Severed cat head found in children’s playground reignites ‘UK Animal Killer’ fears - 5 years after probe ended
The deliberate act of putting the severed limbs of slaughtered animals on “display” is apparently a key calling card for the UK Animal Killer, originally dubbed the Croydon Cat Killer.
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A severed cat’s head found in a London children’s playground could be the work of the infamous “UK Animal Killer” - five years after the police investigation was closed. The dismembered feline head was discovered placed carefully at the bottom of a popular kid’s climbing frame in Hackney last week (April 24).
This deliberate act of putting the severed limbs, and especially the head, of slaughtered animals on “display” is a key calling card of the notorious killer, campaigners said. A three-year probe by the Met Police into the deaths of hundreds of animals - mostly pet cats - began in 2015, dubbed Operation Takahe.
A Royal Veterinary College expert carried out 22 post mortems on the alleged victims and found the animals were killed by blunt force trauma, then mutilated with either knives or gardening shears. But the investigation was shelved in 2018 when experts then concluded there was no human involvement as the animals were likely run over by vehicles and chewed by scavenging foxes.
Five years since the probe was mothballed, campaigners who began the initial investigation and collected hundreds of corpses for examination since 2014 believe the killings are still going on around the capital and the South East. Tony Jenkins, who runs animal rescue charity South Norwood Animal Rescue and Liberty (SNARL) in south London, said there could have been more than 300 cases since the probe was officially dropped.
He believes the discovery in Hackney last week bears all the hallmarks of the attacker who was initially dubbed the “Croydon Cat Killer” when the deaths first emerged. The 58-year-old said he has seen similar incidents where severed cat and fox heads have been left near children’s playgrounds, gardens and trampolines - some in just the last few weeks.
Mr Jenkins said: "I had a call about a cat in Beckenham with no head about two weeks ago and one in New Addington. The family cat was found beheaded round the back near the garages.
“I warned the family, because they had young children, that in most cases body parts get returned a few days or weeks later. And sure enough, the next day the head turned up where the body was found the previous day.
"She was horrified at the thought the head might come back and as it came back, it couldn’t be a fox. Why would a fox take just the head and tail to eat?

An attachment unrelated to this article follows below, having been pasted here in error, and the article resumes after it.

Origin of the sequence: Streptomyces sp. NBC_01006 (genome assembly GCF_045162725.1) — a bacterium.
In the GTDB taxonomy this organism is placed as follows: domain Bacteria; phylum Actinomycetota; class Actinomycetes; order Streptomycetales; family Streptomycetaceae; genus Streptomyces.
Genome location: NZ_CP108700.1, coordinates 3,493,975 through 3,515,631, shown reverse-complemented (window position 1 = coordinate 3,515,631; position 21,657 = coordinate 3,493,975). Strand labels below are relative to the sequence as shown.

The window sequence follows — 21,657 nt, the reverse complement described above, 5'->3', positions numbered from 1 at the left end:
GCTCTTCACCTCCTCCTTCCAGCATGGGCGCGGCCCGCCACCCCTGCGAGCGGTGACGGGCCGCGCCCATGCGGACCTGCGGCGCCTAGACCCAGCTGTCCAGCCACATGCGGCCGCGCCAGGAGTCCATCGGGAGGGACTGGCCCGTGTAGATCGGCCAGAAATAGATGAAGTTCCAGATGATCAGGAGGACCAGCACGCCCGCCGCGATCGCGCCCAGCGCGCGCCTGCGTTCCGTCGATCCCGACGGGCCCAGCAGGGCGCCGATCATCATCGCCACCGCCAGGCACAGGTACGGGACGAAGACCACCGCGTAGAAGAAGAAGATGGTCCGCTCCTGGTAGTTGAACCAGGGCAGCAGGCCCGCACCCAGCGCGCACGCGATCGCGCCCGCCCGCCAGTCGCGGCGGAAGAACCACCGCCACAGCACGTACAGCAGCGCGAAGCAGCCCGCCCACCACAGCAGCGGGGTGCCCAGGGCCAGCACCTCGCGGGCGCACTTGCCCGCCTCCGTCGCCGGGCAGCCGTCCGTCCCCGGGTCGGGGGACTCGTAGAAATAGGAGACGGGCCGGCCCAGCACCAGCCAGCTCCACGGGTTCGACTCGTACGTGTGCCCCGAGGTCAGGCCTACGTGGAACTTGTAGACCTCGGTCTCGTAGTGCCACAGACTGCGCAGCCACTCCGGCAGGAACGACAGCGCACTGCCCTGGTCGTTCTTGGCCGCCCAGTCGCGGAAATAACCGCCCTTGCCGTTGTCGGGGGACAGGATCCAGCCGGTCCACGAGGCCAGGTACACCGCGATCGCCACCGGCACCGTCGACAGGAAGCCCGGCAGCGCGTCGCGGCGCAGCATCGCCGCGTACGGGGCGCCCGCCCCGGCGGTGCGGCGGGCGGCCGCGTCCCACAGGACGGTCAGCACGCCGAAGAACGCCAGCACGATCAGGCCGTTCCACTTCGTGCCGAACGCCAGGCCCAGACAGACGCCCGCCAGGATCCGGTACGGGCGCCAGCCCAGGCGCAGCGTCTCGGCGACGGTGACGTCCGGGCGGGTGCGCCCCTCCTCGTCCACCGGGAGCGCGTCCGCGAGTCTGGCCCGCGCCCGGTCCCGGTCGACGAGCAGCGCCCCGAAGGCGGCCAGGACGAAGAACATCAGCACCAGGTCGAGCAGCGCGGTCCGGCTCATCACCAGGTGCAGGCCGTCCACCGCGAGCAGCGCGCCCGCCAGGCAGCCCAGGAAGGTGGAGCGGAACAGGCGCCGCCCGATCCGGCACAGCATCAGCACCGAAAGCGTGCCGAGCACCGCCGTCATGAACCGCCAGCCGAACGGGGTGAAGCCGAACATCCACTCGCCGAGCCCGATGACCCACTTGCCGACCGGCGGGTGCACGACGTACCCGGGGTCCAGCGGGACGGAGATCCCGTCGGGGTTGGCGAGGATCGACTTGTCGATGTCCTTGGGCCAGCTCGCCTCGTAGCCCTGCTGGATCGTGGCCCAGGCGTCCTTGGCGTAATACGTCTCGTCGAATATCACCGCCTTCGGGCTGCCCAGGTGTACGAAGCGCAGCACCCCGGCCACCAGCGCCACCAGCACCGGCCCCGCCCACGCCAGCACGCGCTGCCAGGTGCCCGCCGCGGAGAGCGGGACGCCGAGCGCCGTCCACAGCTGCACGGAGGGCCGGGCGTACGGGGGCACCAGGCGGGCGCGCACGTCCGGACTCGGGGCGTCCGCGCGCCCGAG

"That’s quite common, we’ve had a lot of other heads and headless bodies found near kids’ playground or near a park where kids play. We also get a lot left in school grounds, usually primary or infant schools.
"It’s a double whammy because it horrifies the children and it horrifies the parents because they’re worried about the impact of seeing the body will have on the children." Mr Jenkins also has another case a few years ago where a severed cat head was found by a woman who was taking her granddaughter to a playground.
He also found cases of decapitated foxes discovered in gardens next to trampolines in Kentish Town, north London, and Merstham, Surrey. But there could be many more cases that go unreported, Mr Jenkins said.
He added: "We’ve seen a lot of headless bodies or body parts of cats and foxes found in gardens on display in trampolines, probably because they’re tall so it’s obvious that kids live there so it’ll definitely be seen by children. We just have no idea how many times a body has been left on display, but not reported because someone disposes of it."
The RSPCA, which was also involved in the investigation five years ago, would not comment on any link between this latest case and the closed probe while the investigation is ongoing. But a spokeswoman confirmed the inspector at the scene in Hackney suspects the killing could be deliberate.
On the findings of Operation Takahe that ruled foxes mauled the roughly 400 dead animals discovered, Mr Jenkins said: "It’s not surprising there’s fox DNA on the bodies because they mark their territory and food by licking, urinating or defecating on it.
"The first thing you look for when a cat is runover is scuffed claws [caused by the tarmac and the force of the impact], and in all the years I’ve been doing this, I can only remember one case where the cat had scuffed claws. The cats we’ve found have been young, elderly, some have lived in cul-de-sacs not near any busy roads.
"If these deaths were all from road accidents then mutilated by foxes there would be cases in Scotland, Ireland, Wales or Europe, for that matter, where they all have cats and busy roads and foxes that can scavenge, but it doesn’t happen."
It is thought the Met Police investigation was launched over fears the killer could move to attacking humans. Mr Jenkins said: "Over the years human deaths didn’t start materialising so the investigation was dropped. [The killer] also didn’t leave any clues so it made it a difficult case to solve.
"But who’s to say there isn’t a serial killer out there and the bodies just haven’t been found yet." The Met Police said in an FOI in 2020 that there were "no signs of human involvement in any of the CCTV and no witnesses who witnessed any human involvement" in the roughly 400 cases examined.